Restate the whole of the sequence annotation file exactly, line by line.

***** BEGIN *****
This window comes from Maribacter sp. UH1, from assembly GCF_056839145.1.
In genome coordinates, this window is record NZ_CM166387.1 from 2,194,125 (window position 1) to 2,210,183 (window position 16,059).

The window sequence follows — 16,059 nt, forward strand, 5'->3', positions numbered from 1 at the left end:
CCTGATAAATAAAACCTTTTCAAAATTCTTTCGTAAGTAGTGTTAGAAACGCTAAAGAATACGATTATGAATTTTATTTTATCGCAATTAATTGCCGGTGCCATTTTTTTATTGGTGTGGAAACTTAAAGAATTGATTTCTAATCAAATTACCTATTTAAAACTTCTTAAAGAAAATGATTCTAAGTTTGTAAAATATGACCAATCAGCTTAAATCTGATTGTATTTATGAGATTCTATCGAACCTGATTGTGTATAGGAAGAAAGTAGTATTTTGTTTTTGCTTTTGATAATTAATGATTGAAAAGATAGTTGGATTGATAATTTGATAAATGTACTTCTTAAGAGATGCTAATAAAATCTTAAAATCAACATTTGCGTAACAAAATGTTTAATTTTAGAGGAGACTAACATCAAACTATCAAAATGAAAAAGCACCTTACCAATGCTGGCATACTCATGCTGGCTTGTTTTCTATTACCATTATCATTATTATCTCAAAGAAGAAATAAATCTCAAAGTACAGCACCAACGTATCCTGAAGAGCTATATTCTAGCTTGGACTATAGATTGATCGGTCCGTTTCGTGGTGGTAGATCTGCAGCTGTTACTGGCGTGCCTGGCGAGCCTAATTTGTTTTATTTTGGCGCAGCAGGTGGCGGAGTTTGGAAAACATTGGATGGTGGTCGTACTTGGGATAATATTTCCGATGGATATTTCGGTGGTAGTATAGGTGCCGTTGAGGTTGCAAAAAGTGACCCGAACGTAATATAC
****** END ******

This window comes from Maribacter sp. UH1, from assembly GCF_056839145.1.
In genome coordinates, this window is record NZ_CM166387.1 from 2,194,125 (window position 1) to 2,210,183 (window position 16,059).

The window sequence follows — 16,059 nt, forward strand, 5'->3', positions numbered from 1 at the left end:
CCTGATAAATAAAACCTTTTCAAAATTCTTTCGTAAGTAGTGTTAGAAACGCTAAAGAATACGATTATGAATTTTATTTTATCGCAATTAATTGCCGGTGCCATTTTTTTATTGGTGTGGAAACTTAAAGAATTGATTTCTAATCAAATTACCTATTTAAAACTTCTTAAAGAAAATGATTCTAAGTTTGTAAAATATGACCAATCAGCTTAAATCTGATTGTATTTATGAGATTCTATCGAACCTGATTGTGTATAGGAAGAAAGTAGTATTTTGTTTTTGCTTTTGATAATTAATGATTGAAAAGATAGTTGGATTGATAATTTGATAAATGTACTTCTTAAGAGATGCTAATAAAATCTTAAAATCAACATTTGCGTAACAAAATGTTTAATTTTAGAGGAGACTAACATCAAACTATCAAAATGAAAAAGCACCTTACCAATGCTGGCATACTCATGCTGGCTTGTTTTCTATTACCATTATCATTATTATCTCAAAGAAGAAATAAATCTCAAAGTACAGCACCAACGTATCCTGAAGAGCTATATTCTAGCTTGGACTATAGATTGATCGGTCCGTTTCGTGGTGGTAGATCTGCAGCTGTTACTGGCGTGCCTGGCGAGCCTAATTTGTTTTATTTTGGCGCAGCAGGTGGCGGAGTTTGGAAAACATTGGATGGTGGTCGTACTTGGGATAATATTTCCGATGGATATTTCGGTGGTAGTATAGGTGCCGTTGAGGTTGCAAAAAGTGACCCGAACGTAATATAC